23. A lens as defined in claim 22 wherein the first and second zones are concentric.
24. A lens as defined in claim 23 including a central zone having an intermediate vision correction power.
25. A lens as defined in claim 19 wherein the ophthalmic lens is an intraocular lens.
26. A lens as defined in claim 19 wherein the ophthalmic lens is adapted for affixation to the cornea.
27. A lens as defined in claim 19 wherein the ophthalmic lens is a contact lens.
28. A lens as defined in claim 19 wherein the vision correction power varies progressively in transition from said first zone to said second zone.
29. A lens as defined in claim 19 wherein the vision correction power varies progressively in a radial direction throughout each of said first and second zones.
30. A lens as defined in claim 29 wherein the vision correction power varies progressively in transition from said first zone to said second zone.
31. A lens as defined in claim 19 wherein the far vision correction values of each of said first and second zones are the same and the near vision correction values of each of said first and second zones are the same.
32. An ophthalmic lens adapted to be carried by or in the eye for providing variable vision correction power, the corrective power being caused to vary progressively in a radial direction in an annular zone from a first vision correction value through an intermediate vision correction value to a second vision correction value and then back through the intermediate vision correction value to the first vision correction value and the intermeidate vision correction value being between the first and second vision correction value.
33. A lens as defined in claim 32 wherein the first and second vision correction values are near and far vision correction values, respectively.
34. A lens as defined in claim 32 wherein the first and second vision correction values are far and near vision correction values, respectively.
35. An ophthalmic lens adapted to be carried by or in the eye for providing variable vision correction power, the corrective power being caused to vary progressively in a radial direction in an annular zone from an intermediate vision correction power through a far vision correction power and a near vision correction power and then back to the intermediate vision correction power and the intermediate vision correction power being between the first and second vision correction powers.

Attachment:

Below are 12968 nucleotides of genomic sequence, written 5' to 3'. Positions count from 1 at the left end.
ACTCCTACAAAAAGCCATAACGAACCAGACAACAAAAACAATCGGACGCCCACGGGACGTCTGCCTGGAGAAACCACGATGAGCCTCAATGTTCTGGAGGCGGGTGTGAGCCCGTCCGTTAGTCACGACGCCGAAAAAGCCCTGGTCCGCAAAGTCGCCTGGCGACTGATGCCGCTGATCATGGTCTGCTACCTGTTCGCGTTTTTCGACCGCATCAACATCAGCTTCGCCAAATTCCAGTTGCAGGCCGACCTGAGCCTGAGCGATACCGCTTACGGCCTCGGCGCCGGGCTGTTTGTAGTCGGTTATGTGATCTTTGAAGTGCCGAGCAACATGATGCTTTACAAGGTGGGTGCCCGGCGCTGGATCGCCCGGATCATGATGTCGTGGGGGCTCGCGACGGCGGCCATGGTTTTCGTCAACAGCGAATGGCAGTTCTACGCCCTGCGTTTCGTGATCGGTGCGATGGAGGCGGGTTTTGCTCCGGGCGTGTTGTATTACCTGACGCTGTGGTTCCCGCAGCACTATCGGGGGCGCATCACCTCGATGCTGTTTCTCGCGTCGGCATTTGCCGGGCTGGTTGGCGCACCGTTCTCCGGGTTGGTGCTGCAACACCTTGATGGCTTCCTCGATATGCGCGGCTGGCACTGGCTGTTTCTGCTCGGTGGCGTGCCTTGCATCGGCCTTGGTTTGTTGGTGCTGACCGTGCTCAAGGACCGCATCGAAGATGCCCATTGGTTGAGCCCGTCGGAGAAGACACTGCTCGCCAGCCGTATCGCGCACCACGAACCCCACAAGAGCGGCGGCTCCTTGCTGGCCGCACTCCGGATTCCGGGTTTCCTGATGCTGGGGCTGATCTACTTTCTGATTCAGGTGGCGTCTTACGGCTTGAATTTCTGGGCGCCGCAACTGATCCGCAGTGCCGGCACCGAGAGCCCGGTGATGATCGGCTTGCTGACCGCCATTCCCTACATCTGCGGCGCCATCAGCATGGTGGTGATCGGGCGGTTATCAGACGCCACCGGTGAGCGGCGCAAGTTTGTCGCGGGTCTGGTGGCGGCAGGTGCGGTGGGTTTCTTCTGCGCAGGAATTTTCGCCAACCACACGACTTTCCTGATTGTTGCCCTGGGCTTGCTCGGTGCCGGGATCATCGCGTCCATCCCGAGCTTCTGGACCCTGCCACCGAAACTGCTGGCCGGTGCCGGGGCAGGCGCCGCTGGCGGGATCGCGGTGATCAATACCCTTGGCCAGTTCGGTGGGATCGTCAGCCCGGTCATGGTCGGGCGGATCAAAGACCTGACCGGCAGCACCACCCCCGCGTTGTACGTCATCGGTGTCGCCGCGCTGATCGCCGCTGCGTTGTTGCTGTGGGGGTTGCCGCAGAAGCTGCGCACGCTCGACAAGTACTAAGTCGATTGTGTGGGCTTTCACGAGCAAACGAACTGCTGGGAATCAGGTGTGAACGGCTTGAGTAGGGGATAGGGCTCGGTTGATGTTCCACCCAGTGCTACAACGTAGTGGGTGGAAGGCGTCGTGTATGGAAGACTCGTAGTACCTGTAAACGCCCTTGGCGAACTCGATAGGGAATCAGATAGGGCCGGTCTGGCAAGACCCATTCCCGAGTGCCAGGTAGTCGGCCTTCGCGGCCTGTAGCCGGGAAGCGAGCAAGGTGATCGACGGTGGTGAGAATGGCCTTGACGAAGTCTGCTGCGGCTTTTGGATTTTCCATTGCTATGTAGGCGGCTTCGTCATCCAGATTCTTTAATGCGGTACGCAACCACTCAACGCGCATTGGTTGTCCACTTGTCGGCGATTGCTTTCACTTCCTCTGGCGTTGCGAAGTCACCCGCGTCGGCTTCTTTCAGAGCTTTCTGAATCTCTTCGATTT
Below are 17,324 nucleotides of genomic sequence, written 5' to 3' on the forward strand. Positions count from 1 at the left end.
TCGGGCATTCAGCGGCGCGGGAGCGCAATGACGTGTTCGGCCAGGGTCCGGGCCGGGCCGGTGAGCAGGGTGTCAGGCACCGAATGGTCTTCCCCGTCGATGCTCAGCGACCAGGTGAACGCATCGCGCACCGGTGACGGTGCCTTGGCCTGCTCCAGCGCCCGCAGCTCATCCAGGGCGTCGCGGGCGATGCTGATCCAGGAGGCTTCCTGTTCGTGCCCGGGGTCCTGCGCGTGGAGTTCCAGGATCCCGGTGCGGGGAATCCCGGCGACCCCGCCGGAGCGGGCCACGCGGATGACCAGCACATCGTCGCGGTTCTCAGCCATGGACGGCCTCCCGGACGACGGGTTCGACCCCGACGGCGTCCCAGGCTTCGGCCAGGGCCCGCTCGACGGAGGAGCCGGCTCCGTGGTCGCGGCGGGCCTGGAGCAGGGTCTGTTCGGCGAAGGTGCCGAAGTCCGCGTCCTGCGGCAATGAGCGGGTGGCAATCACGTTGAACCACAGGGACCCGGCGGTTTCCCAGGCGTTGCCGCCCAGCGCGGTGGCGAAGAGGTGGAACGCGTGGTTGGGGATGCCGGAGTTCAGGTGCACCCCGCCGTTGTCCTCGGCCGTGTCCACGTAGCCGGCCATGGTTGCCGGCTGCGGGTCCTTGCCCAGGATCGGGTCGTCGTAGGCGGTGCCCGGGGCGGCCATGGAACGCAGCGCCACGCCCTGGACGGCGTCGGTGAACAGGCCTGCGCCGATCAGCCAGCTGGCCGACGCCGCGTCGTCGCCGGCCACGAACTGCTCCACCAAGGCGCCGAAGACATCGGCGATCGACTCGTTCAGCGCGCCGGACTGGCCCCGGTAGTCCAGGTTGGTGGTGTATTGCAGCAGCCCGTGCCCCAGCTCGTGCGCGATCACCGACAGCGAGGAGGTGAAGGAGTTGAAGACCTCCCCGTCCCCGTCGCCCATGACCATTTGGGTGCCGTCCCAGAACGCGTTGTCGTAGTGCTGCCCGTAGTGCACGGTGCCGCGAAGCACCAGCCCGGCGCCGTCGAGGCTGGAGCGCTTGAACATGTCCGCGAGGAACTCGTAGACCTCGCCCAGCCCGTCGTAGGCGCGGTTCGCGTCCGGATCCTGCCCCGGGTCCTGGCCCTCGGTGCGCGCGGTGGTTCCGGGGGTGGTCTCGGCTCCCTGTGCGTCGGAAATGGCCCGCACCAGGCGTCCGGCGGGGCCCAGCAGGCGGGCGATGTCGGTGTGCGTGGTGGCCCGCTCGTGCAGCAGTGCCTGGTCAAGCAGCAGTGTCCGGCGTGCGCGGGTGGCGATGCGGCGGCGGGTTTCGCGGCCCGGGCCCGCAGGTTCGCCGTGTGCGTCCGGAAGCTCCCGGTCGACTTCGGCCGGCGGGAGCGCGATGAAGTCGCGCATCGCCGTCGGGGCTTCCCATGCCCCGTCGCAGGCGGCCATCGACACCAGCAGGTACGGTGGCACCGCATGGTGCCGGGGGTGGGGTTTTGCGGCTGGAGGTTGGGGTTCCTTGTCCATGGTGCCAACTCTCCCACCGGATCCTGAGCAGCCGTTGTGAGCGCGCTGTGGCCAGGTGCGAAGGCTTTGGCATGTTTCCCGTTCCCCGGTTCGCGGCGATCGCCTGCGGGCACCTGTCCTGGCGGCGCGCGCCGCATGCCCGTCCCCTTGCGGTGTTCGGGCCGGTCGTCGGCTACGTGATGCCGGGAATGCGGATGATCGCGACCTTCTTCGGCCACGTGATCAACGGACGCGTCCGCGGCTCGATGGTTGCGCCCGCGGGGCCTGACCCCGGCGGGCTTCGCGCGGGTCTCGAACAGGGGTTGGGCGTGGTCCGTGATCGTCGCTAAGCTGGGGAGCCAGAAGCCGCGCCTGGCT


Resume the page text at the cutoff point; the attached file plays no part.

36. A multifocal ophthalmic lens for providing variable vision correction power and adapted to be carried by the eye, said lens having a plurality of zones, the vision correction power of each of said zones varying progressively between a near vision correction value and a far vision correction value and then back toward an intermediate vision correction value, the intermediate vision correction value being between the near and far correction values.
37. A lens as defined in claim 36 wherein said zones are concentric and the corrective power varies progressively in a radial direction.
38. A lens as defined in claim 36 wherein at least some of said zones are annular.
39. A lens as defined in claim 38 including a central zone having an intermediate vision correction value.
40. A lens as defined in claim 36 wherein the far vision correction values of said zones are the same and the near vision correction values of said zones are the same.
41. A lens as defined in claim 36 wherein the vision correction power varies progressively in transition from one of said zones to another.
42. A lens as defined in claim 36 wherein the vision correction power varies progressively in a radial direction throughout said zones.
43. A lens as defined in claim 42 wherein the vision correction power varies progressively in transition from one of said zones to another.
44. An ophthalmic lens for providing variable vision correction power, said lens having a plurality of annular zones, the correction power of each of said zones varying progressively in a radial direction between a near vision correction power and a far vision correction power, and the correction power varying throughout each of said annular zones and in transition between each of said annular zones.
Description

This application is a continuation of application Ser. No. 056,050 filed June 1, 1987, now abandoned, and entitled Multifocal Ophthalmic Lens.